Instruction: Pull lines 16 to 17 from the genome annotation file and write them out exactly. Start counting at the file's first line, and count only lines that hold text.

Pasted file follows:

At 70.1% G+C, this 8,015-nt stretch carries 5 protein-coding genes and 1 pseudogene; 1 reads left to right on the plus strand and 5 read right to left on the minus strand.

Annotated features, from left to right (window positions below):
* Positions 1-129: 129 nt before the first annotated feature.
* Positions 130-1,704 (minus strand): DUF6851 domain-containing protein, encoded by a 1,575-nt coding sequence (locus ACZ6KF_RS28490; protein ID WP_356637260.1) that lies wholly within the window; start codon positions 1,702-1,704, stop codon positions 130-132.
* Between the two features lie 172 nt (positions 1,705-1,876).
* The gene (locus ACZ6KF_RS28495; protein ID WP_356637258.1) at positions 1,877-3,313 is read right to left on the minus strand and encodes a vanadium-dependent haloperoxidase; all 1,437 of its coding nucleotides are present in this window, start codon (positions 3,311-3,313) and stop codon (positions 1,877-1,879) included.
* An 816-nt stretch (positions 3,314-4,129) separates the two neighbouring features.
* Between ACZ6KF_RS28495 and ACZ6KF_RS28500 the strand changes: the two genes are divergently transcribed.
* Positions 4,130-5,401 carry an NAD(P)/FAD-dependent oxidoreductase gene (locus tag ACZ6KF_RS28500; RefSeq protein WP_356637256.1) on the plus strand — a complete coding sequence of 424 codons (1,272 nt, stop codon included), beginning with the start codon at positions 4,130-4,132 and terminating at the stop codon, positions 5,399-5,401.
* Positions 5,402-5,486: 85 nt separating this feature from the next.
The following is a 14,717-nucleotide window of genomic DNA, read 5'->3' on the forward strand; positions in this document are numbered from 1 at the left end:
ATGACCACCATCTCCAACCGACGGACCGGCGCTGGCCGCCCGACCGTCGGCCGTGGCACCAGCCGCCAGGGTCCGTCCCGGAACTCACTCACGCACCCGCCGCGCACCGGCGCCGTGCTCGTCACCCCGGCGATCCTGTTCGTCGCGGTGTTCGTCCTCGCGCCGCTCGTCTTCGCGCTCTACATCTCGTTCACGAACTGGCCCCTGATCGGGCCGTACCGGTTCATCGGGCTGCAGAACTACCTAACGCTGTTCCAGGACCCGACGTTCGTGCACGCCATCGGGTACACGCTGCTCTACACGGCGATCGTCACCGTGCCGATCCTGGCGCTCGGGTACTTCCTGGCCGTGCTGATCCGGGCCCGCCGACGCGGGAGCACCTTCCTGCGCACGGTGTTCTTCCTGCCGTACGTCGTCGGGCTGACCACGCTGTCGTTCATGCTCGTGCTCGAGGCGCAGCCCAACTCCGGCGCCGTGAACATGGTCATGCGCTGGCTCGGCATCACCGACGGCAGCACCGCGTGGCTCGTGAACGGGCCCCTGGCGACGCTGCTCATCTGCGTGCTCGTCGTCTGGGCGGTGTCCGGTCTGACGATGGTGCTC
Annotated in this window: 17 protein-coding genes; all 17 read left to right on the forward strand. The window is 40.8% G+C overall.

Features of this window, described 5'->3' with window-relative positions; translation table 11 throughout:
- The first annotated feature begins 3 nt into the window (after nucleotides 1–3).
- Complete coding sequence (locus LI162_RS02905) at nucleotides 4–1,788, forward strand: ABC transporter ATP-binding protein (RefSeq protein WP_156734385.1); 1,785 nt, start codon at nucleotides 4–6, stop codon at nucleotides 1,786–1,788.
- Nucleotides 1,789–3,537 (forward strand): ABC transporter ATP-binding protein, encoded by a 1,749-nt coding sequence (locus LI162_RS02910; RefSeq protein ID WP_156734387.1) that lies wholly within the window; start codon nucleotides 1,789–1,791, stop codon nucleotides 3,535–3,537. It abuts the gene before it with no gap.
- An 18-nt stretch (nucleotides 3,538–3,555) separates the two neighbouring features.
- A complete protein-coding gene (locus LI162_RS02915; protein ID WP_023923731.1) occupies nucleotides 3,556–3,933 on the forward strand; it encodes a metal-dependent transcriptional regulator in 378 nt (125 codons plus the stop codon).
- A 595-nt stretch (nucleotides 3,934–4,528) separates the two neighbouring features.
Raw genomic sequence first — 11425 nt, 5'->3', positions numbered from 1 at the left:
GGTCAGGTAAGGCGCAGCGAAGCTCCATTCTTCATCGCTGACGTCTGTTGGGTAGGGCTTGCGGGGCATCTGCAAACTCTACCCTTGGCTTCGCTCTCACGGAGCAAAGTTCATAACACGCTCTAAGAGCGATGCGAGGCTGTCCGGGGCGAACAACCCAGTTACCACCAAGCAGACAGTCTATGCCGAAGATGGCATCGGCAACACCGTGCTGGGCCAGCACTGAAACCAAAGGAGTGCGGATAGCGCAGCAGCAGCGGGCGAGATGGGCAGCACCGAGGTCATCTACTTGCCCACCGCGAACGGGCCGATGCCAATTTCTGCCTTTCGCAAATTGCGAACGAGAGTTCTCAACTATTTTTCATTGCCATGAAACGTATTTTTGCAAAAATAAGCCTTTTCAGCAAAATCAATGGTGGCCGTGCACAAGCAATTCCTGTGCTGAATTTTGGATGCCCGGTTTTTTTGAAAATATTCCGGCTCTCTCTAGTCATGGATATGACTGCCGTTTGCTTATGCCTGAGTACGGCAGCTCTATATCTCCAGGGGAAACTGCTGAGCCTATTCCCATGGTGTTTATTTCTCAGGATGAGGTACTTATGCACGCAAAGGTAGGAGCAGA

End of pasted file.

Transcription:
- Complete coding sequence (locus LI162_RS02905) at nucleotides 4–1,788, forward strand: ABC transporter ATP-binding protein (RefSeq protein WP_156734385.1); 1,785 nt, start codon at nucleotides 4–6, stop codon at nucleotides 1,786–1,788.
- Nucleotides 1,789–3,537 (forward strand): ABC transporter ATP-binding protein, encoded by a 1,749-nt coding sequence (locus LI162_RS02910; RefSeq protein ID WP_156734387.1) that lies wholly within the window; start codon nucleotides 1,789–1,791, stop codon nucleotides 3,535–3,537. It abuts the gene before it with no gap.